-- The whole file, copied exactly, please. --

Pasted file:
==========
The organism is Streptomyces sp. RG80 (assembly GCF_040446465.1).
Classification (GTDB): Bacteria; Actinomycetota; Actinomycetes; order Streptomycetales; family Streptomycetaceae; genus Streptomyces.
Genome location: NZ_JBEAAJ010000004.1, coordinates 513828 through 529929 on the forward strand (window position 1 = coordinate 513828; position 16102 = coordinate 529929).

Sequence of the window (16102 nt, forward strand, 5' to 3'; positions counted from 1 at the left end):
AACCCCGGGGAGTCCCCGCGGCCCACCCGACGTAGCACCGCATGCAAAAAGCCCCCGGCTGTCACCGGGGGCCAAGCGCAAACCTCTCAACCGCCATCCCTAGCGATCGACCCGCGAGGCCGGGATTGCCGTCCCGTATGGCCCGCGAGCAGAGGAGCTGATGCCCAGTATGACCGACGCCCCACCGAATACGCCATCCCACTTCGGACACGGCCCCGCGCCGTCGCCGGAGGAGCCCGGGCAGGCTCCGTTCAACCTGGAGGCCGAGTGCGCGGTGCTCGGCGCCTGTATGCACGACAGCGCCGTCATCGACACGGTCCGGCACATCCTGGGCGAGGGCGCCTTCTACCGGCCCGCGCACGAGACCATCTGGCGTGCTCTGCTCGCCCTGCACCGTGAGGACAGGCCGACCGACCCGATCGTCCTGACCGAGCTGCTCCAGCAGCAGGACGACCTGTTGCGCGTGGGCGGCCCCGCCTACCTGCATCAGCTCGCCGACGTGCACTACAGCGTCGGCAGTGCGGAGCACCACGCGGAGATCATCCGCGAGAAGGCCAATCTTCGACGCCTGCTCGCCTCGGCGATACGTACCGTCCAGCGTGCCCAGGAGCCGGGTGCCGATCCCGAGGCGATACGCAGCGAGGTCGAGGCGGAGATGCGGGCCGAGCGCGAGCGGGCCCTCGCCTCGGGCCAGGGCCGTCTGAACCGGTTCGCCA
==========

The organism is Streptomyces sp. RG80 (assembly GCF_040446465.1).
Classification (GTDB): Bacteria; Actinomycetota; Actinomycetes; order Streptomycetales; family Streptomycetaceae; genus Streptomyces.
Genome location: NZ_JBEAAJ010000004.1, coordinates 513828 through 529929 on the forward strand (window position 1 = coordinate 513828; position 16102 = coordinate 529929).

Sequence of the window (16102 nt, forward strand, 5' to 3'; positions counted from 1 at the left end):
AACCCCGGGGAGTCCCCGCGGCCCACCCGACGTAGCACCGCATGCAAAAAGCCCCCGGCTGTCACCGGGGGCCAAGCGCAAACCTCTCAACCGCCATCCCTAGCGATCGACCCGCGAGGCCGGGATTGCCGTCCCGTATGGCCCGCGAGCAGAGGAGCTGATGCCCAGTATGACCGACGCCCCACCGAATACGCCATCCCACTTCGGACACGGCCCCGCGCCGTCGCCGGAGGAGCCCGGGCAGGCTCCGTTCAACCTGGAGGCCGAGTGCGCGGTGCTCGGCGCCTGTATGCACGACAGCGCCGTCATCGACACGGTCCGGCACATCCTGGGCGAGGGCGCCTTCTACCGGCCCGCGCACGAGACCATCTGGCGTGCTCTGCTCGCCCTGCACCGTGAGGACAGGCCGACCGACCCGATCGTCCTGACCGAGCTGCTCCAGCAGCAGGACGACCTGTTGCGCGTGGGCGGCCCCGCCTACCTGCATCAGCTCGCCGACGTGCACTACAGCGTCGGCAGTGCGGAGCACCACGCGGAGATCATCCGCGAGAAGGCCAATCTTCGACGCCTGCTCGCCTCGGCGATACGTACCGTCCAGCGTGCCCAGGAGCCGGGTGCCGATCCCGAGGCGATACGCAGCGAGGTCGAGGCGGAGATGCGGGCCGAGCGCGAGCGGGCCCTCGCCTCGGGCCAGGGCCGTCTGAACCGGTTCGCCA